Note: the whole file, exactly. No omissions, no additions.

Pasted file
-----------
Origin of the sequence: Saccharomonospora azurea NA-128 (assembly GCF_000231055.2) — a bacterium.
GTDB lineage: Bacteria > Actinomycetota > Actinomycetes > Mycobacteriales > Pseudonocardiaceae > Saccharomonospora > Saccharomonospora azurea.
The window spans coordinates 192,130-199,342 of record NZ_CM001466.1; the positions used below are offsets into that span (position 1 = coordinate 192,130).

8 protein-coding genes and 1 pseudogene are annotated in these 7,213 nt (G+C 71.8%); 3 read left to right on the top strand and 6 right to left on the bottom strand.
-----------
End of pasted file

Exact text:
Origin of the sequence: Saccharomonospora azurea NA-128 (assembly GCF_000231055.2) — a bacterium.
GTDB lineage: Bacteria > Actinomycetota > Actinomycetes > Mycobacteriales > Pseudonocardiaceae > Saccharomonospora > Saccharomonospora azurea.
The window spans coordinates 192,130-199,342 of record NZ_CM001466.1; the positions used below are offsets into that span (position 1 = coordinate 192,130).

8 protein-coding genes and 1 pseudogene are annotated in these 7,213 nt (G+C 71.8%); 3 read left to right on the top strand and 6 right to left on the bottom strand.